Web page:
Herbal incense legal status went unchallenged during its introductory years; however, recent concerns over the product’s safety have produced an herbal incense ban on the local government level, and a temporary Federal synthetic marijuana ban across the United States.
Over the past decade, the popularity and use of herbal incense within the United States has increased dramatically. Herbal incense can be defined as an organic leaf and herb product sprayed with synthetic cannabinoids. Although the product’s label states it is not for human consumption, herbal incense is characteristically smoked by users to achieve a marijuana-like high. The JWH-018, JWH-200, JWH-073, CP-47497, and cannabicyclohexanol synthetic cannabinoid components of herbal incense are what produce the euphoric high sensation in the brain when inhaled. While the chemical structure of synthetic cannabinoids are different from that of cannabis THC, synthetic cannabinoids are biologically similar to marijuana, causing a pharmacologically similar effect on the brain.
Is Herbal Incense Legal?
There are a number of dangers of smoking synthetic marijuana and negative herbal incense side effects attributed to inhaling the product. Smoking herbal incense can result in nausea, vomiting, panic attacks, pulmonary palpitations, disorientation and irrational behavior. As the popularity of herbal incense has increased, so has the number of reports produced by medial facilities and law enforcement agencies warning against the product’s use. Despite regular health warnings produced and publicized by several local and state public health departments, the use of herbal incense and synthetic marijuana has continued to rise. This has caused State and Federal governments to take steps towards making synthetic marijuana and herbal incense illegal.
Herbal Incense Ban
Acknowledging the negative biological and physiological reactions experienced within the body when herbal incense is smoked, many State and local governments have taken action to control synthetic cannabinoids. Prior to 2011, several States instituted an herbal incense ban which targeted brands that were believed to contain high levels of synthetic cannabinoids. State and local government leaders cited the adverse health effects associated with smoking the product as the lead reasoning behind the herbal incense ban.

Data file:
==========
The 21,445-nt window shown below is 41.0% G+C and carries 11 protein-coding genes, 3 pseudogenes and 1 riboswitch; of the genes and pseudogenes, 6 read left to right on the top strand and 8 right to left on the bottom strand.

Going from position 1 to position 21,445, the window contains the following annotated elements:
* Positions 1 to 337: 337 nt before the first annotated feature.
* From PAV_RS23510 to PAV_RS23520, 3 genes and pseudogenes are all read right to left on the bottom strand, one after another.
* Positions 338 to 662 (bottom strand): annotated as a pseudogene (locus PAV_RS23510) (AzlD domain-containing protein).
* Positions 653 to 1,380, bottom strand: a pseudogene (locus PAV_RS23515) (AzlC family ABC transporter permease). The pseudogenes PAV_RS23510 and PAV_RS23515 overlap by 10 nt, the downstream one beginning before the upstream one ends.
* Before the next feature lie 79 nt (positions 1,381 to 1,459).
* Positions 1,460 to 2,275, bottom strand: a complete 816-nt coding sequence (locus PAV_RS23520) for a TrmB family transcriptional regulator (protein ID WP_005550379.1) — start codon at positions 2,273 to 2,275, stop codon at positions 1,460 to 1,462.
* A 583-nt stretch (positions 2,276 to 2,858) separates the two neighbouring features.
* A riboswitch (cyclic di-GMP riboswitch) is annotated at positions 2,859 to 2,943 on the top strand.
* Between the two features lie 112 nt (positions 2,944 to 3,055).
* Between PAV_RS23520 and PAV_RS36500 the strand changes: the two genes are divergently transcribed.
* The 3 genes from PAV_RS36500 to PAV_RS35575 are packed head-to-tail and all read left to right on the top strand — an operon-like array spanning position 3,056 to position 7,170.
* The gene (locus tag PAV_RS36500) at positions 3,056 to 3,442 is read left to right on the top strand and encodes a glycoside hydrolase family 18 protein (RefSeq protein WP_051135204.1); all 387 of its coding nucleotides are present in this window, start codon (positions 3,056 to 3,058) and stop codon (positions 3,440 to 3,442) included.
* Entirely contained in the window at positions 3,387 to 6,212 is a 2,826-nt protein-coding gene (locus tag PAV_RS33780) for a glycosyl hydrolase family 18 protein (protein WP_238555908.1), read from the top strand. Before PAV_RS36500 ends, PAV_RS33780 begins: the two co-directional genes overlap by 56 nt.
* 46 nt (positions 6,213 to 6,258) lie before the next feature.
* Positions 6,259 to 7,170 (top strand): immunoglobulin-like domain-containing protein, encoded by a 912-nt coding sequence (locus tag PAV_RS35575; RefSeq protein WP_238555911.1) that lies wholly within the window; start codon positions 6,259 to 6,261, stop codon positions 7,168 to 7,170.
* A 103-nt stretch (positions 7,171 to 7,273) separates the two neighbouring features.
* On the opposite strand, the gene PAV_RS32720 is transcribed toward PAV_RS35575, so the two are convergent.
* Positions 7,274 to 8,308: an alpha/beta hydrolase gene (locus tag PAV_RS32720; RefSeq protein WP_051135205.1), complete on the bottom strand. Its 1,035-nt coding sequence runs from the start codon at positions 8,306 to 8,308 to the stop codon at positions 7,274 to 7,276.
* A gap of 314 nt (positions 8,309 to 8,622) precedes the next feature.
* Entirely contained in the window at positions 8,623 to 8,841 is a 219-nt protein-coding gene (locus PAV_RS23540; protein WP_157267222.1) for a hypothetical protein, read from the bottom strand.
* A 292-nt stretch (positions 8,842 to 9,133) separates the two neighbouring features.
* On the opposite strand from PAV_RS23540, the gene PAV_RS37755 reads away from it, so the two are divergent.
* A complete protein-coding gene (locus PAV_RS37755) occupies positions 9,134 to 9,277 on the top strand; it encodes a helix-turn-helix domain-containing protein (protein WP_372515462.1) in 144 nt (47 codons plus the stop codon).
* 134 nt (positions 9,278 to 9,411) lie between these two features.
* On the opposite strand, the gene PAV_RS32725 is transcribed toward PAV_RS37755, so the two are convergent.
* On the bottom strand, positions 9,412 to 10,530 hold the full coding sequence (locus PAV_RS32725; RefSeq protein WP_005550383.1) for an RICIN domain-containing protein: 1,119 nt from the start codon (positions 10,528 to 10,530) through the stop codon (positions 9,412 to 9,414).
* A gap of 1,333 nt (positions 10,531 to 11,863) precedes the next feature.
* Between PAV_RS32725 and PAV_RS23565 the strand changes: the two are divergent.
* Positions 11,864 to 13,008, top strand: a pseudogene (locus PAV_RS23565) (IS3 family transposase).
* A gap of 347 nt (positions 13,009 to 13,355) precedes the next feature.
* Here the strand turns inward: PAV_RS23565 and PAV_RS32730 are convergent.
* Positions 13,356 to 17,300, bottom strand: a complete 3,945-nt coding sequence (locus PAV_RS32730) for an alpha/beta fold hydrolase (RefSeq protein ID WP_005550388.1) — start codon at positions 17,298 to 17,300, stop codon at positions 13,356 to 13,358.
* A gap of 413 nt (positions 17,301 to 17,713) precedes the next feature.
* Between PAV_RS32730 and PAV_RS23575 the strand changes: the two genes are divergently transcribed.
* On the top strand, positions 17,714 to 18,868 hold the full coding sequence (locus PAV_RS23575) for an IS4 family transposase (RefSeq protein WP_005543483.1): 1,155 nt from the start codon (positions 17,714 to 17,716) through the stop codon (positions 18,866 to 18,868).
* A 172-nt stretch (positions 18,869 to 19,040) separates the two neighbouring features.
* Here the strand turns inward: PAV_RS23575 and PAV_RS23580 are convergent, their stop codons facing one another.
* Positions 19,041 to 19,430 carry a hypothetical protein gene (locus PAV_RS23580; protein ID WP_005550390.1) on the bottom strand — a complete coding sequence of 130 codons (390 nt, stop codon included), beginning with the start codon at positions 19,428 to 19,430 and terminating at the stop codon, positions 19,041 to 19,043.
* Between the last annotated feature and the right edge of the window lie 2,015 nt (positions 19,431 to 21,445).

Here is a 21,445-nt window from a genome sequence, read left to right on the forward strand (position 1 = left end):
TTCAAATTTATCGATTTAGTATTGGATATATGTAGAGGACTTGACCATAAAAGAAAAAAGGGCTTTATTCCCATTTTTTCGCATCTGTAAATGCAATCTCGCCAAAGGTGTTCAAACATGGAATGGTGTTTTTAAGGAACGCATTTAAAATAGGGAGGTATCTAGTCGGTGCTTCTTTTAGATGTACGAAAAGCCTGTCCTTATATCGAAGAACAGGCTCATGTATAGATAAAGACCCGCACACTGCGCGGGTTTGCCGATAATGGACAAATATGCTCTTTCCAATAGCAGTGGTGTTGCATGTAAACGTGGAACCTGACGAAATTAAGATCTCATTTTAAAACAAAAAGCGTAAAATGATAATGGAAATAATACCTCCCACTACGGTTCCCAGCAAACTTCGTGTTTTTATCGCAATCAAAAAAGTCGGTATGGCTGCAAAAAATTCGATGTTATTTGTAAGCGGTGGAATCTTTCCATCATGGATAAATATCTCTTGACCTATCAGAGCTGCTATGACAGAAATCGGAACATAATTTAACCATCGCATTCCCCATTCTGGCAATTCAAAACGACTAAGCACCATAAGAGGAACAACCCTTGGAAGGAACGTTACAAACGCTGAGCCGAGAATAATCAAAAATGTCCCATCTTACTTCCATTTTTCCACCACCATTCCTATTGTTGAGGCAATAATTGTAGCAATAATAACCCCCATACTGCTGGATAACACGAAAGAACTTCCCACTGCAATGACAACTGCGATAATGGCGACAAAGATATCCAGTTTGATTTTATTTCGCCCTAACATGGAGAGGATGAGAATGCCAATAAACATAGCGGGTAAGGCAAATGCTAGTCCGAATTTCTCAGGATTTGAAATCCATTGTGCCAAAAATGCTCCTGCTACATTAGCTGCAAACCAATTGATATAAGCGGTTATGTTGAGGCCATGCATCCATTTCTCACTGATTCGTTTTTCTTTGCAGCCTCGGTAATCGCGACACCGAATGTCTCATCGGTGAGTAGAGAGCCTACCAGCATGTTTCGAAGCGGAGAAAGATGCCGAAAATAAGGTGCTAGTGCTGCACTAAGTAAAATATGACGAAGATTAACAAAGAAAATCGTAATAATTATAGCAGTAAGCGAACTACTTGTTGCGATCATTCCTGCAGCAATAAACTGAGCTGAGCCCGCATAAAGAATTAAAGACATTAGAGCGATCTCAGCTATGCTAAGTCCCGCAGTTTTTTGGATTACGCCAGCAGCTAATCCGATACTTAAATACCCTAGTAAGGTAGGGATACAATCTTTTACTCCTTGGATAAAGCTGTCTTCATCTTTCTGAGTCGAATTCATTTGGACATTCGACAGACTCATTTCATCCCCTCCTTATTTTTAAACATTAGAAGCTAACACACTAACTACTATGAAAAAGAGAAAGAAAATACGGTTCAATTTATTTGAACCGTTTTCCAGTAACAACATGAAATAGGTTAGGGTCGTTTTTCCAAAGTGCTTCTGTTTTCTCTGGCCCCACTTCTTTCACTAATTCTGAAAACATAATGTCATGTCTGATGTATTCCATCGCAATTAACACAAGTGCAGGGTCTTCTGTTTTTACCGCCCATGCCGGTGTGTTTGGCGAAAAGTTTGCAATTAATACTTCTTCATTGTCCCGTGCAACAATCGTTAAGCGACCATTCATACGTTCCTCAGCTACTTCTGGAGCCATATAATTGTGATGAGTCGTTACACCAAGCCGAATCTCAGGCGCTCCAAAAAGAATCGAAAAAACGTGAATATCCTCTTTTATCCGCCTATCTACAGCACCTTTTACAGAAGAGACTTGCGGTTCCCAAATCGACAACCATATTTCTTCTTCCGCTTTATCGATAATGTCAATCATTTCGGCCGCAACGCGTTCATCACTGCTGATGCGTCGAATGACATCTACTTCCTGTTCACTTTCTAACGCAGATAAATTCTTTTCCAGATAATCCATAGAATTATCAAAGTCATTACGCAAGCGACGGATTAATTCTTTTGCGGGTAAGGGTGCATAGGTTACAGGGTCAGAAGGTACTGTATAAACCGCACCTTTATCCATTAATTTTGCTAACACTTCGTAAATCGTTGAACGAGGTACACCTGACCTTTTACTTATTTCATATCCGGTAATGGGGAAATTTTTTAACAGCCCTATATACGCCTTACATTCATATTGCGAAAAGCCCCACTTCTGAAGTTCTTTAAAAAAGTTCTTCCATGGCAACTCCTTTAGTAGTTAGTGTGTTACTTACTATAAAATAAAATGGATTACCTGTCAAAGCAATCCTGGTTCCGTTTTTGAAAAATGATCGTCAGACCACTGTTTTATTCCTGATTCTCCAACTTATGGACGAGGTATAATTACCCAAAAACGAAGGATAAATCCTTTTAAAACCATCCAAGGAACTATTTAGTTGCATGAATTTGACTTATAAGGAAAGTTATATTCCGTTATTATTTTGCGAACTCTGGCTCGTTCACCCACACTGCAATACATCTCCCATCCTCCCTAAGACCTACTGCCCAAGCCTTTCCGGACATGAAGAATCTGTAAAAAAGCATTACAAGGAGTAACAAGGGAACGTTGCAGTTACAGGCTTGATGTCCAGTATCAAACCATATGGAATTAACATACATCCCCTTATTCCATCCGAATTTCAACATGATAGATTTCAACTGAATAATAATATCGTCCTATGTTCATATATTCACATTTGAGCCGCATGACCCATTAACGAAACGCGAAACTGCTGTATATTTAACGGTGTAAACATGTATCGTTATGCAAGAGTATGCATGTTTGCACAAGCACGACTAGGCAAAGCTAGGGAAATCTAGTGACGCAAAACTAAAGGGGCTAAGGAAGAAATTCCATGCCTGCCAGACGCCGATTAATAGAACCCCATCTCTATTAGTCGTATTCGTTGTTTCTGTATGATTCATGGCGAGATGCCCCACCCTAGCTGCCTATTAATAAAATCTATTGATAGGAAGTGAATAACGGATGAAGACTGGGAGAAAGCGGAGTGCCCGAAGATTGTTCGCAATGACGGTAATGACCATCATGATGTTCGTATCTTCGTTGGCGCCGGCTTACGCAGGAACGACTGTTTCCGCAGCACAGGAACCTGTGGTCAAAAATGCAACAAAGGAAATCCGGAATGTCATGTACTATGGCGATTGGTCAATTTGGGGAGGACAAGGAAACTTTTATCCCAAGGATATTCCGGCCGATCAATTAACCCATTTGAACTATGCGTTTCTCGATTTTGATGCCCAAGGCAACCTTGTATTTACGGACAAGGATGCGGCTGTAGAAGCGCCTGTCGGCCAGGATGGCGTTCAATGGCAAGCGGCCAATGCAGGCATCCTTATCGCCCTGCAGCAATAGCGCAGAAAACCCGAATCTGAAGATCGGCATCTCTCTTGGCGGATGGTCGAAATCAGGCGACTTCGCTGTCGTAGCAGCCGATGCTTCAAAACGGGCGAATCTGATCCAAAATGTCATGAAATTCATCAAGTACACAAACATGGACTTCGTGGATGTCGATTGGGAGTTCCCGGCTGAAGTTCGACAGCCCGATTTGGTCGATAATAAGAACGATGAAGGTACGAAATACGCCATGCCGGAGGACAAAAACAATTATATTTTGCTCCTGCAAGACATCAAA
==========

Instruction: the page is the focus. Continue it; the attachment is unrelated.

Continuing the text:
Synthetic Marijuana Ban
Following suit, in March 2011, the United States Federal Drug Enforcement Administration (DEA) temporary marked five synthetic cannabinoids (JWH-018, JWH-200, JWH-073, CP-47497, and cannabicyclohexanol) as Schedule I controlled substances. This temporary synthetic marijuana ban is based on the DEA’s belief that the synthetic cannabinoids poses an imminent health hazard to the public safety. Once a product or chemical is placed into Schedule I of the Controlled Substances Act (CSA), it is for all intensive purposes considered illegal by the Federal Government. The Schedule I category is reserved for substances that have high potential for abuse and no consideration for legitimate medical use. Other Schedule I substances include heroin, cocaine, and marijuana.
Although the synthetic cannabinoids JWH-018, JWH-200, JWH-073, CP-47497, and cannabicyclohexanol are presently on a temporary synthetic marijuana ban, all signs indicate that the cannabinoids will be permanently affixed to the Schedule I CSA list by 2013. Once the scheduling is finalized, criminal suits can be filed against those that manufacture, distribute, and possess JWH-018, JWH-200, JWH-073, CP-47497 or cannabicyclohexanol synthetic cannabinoids.
Herbal Incense Legal Loophole
Manufactures of Herbal incense and synthetic cannabinoids are undaunted by the Federal crackdown as there is a major herbal incense legal loophole that may allow for the continued legal distribution and sale of synthetic marijuana enriched herbal incense for years to come. Manufacturers of synthetic cannabinoids are able to bypass Federal restrictions by manipulating the chemical structure of the JWH-018, JWH-200, JWH-073, CP-47497 and cannabicyclohexanol synthetic cannabinoids. In doing so, they are able to create new and chemically different synthetic cannabinoids that are not covered by the Federal synthetic marijuana ban. Although the chemically altered synthetic cannabinoids are structurally different from their Schedule I counterparts, they are pharmacologically similar, and hence capable of producing the same marijuana-high effect when smoked. Through the process of structural manipulation, there are a potentially endless number of variations that can be utilized by manufactures to stay ahead of the Federal synthetic marijuana ban.